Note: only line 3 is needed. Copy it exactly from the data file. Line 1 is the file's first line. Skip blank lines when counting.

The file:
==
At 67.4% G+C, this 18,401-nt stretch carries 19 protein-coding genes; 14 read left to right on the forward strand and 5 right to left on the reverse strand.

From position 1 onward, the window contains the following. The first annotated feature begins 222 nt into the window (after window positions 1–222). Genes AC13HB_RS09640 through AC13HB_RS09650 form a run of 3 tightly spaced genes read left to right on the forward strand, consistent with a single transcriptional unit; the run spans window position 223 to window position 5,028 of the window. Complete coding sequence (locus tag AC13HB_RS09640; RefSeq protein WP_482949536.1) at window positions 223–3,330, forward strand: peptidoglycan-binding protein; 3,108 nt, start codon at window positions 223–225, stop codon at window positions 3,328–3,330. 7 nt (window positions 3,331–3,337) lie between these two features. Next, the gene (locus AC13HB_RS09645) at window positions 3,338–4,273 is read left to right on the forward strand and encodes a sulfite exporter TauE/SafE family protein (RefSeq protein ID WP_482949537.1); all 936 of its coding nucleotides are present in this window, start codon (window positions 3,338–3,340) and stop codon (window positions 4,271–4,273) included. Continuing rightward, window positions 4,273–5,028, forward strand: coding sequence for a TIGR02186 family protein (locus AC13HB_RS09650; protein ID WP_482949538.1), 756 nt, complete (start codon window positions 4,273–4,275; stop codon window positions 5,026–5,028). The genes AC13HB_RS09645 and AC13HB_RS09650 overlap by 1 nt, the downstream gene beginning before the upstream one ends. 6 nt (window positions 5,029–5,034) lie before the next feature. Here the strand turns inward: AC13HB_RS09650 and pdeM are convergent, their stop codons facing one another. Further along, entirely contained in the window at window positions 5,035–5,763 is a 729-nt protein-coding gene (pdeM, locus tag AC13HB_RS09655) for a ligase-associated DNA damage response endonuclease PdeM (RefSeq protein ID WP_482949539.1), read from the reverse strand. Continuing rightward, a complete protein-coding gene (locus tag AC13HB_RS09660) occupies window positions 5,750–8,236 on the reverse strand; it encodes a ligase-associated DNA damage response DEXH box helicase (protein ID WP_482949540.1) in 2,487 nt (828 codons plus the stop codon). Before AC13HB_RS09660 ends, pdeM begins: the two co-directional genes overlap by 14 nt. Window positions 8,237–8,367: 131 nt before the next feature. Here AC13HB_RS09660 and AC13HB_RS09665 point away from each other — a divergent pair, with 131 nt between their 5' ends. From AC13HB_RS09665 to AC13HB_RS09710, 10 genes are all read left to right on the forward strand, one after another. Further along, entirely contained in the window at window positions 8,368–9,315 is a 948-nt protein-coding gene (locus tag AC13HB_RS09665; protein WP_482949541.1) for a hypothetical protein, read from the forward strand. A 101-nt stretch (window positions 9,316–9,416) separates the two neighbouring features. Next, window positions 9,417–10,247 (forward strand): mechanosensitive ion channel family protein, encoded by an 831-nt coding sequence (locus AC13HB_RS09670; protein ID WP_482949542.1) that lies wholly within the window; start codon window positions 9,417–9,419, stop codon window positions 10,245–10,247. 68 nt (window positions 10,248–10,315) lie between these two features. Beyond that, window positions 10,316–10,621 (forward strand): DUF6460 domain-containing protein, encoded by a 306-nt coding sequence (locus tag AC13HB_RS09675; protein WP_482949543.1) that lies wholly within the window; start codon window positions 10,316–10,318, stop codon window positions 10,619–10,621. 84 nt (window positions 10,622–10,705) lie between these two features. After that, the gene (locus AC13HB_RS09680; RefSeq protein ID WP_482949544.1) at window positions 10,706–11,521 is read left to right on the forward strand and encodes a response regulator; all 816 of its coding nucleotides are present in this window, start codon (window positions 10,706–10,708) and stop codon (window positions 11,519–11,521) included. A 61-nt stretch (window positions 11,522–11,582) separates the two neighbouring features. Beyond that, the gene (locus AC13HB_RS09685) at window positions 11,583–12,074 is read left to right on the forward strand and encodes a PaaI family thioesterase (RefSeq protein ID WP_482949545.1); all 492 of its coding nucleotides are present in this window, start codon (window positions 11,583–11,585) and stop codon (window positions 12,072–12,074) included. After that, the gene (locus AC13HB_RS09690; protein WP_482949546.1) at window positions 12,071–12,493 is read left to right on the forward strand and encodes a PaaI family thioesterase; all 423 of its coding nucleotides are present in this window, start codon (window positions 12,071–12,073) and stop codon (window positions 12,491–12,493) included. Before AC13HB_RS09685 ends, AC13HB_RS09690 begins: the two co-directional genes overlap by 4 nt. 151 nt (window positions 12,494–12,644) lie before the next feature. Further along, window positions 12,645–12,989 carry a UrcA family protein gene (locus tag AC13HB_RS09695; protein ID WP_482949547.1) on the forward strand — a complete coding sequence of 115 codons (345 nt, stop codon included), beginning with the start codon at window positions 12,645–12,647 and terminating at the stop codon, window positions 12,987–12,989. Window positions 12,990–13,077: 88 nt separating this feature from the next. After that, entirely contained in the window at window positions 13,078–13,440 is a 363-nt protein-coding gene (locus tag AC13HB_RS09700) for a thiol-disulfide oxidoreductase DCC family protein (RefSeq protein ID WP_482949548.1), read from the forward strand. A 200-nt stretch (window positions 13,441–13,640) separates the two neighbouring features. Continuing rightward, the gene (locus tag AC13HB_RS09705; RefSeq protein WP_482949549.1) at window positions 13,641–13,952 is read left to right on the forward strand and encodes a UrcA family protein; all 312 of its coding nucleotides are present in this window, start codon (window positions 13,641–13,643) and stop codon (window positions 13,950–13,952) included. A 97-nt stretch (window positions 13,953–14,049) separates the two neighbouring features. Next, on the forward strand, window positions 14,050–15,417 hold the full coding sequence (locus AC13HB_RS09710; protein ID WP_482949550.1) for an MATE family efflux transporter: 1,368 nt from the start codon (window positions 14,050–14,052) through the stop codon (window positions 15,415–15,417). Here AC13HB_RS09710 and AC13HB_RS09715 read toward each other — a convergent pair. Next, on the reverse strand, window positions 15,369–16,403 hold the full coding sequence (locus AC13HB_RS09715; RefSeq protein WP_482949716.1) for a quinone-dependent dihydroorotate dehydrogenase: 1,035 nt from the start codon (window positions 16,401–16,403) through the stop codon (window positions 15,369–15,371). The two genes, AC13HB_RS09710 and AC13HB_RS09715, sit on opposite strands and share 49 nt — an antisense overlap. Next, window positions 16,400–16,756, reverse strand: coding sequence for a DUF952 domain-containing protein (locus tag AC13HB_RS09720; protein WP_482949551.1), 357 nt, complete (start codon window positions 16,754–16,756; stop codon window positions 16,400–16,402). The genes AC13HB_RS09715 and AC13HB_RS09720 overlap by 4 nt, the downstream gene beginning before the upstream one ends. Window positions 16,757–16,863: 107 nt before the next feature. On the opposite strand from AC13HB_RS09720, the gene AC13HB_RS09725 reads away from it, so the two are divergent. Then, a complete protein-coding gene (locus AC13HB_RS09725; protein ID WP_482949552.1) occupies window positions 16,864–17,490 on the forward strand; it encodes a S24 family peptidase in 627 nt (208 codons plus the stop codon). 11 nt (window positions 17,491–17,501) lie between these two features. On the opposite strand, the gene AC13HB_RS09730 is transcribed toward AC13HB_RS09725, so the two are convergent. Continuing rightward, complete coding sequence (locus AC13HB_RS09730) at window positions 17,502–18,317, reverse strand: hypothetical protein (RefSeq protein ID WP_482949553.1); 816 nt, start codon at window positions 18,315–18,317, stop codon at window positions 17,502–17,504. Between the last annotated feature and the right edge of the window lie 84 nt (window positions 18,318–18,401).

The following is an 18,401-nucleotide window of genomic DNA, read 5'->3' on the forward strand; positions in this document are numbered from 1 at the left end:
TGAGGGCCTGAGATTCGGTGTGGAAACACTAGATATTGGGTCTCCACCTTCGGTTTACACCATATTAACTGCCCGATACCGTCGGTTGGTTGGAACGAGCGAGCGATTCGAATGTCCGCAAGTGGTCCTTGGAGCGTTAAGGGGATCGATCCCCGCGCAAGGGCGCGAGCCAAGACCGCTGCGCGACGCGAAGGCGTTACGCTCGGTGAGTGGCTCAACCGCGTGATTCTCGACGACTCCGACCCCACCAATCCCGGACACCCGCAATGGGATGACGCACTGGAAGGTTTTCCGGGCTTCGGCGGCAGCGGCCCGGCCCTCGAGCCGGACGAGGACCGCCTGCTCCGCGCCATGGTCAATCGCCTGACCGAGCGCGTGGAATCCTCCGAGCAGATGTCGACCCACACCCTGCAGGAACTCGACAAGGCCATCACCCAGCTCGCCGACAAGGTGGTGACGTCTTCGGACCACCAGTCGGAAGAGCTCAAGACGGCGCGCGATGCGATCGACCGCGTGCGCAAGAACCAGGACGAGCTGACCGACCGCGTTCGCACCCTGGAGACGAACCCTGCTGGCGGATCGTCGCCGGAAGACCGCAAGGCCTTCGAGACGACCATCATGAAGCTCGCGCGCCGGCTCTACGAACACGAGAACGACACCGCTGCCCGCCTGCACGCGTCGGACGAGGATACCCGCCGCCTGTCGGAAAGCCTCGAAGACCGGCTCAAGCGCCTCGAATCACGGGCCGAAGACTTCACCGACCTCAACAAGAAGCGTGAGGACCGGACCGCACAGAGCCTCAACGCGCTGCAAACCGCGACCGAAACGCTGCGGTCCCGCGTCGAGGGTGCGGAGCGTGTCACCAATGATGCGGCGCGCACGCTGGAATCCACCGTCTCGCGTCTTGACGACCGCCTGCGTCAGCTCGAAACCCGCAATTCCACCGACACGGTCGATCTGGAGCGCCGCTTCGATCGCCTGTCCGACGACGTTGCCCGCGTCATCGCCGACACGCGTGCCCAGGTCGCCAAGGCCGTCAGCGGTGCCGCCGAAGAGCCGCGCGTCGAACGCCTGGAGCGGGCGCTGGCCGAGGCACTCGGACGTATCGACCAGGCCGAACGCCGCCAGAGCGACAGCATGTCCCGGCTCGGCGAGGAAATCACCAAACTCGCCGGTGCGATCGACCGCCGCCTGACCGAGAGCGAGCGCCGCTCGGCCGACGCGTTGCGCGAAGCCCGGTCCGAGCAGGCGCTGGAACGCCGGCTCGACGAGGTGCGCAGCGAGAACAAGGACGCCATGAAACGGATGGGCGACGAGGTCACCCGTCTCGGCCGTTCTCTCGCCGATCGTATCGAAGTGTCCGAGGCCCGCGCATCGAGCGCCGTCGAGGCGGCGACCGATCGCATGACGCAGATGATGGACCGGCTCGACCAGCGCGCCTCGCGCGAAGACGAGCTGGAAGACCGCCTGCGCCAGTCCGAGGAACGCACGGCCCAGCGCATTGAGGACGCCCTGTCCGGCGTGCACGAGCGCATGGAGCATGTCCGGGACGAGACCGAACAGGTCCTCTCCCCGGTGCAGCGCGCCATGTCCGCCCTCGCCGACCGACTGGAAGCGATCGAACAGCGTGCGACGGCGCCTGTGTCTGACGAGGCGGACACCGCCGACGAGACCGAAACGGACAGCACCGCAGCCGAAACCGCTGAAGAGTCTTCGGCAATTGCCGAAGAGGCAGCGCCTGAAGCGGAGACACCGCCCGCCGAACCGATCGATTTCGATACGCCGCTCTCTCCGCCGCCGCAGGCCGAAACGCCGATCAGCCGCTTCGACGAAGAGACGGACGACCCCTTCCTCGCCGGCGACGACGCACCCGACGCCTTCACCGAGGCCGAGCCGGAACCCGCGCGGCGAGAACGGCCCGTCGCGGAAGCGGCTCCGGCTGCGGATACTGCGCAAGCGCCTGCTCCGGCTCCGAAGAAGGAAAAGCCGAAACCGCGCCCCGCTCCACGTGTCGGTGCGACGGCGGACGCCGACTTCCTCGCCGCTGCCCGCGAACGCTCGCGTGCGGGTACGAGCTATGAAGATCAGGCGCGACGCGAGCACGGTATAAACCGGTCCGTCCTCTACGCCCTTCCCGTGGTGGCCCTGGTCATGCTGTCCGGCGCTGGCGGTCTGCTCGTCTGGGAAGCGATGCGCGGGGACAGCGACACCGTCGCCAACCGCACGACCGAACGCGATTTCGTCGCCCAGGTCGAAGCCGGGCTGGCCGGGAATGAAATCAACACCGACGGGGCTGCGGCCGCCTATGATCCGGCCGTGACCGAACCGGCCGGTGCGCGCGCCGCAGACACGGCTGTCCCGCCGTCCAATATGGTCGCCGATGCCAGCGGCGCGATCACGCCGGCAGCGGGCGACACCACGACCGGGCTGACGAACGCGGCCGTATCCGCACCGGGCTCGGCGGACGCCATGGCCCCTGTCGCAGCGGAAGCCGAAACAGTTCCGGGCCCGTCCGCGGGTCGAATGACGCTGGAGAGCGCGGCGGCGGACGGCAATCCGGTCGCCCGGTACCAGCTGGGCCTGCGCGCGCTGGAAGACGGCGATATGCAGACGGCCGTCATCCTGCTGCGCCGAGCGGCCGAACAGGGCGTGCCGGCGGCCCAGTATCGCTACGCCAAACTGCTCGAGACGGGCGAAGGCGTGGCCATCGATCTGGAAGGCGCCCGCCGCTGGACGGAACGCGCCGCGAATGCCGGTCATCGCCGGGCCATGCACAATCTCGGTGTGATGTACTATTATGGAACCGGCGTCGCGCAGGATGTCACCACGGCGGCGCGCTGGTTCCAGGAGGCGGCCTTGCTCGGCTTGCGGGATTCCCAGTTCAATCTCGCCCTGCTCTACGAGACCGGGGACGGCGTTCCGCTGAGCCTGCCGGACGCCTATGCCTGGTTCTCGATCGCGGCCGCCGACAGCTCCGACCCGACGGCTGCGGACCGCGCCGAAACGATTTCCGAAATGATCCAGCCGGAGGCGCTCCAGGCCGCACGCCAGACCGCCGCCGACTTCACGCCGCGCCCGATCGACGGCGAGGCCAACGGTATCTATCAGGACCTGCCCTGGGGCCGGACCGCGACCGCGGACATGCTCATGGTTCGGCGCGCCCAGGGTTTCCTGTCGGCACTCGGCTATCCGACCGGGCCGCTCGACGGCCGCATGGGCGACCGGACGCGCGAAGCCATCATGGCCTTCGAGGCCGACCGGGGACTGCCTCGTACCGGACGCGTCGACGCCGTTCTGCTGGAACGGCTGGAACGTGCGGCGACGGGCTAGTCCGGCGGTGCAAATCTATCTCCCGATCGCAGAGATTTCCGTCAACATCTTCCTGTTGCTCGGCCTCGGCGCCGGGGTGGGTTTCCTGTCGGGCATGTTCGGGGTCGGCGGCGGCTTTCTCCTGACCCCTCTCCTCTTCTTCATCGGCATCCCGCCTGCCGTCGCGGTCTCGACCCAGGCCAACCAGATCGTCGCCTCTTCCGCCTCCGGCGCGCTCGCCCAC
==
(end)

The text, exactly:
The following is an 18,401-nucleotide window of genomic DNA, read 5'->3' on the forward strand; positions in this document are numbered from 1 at the left end: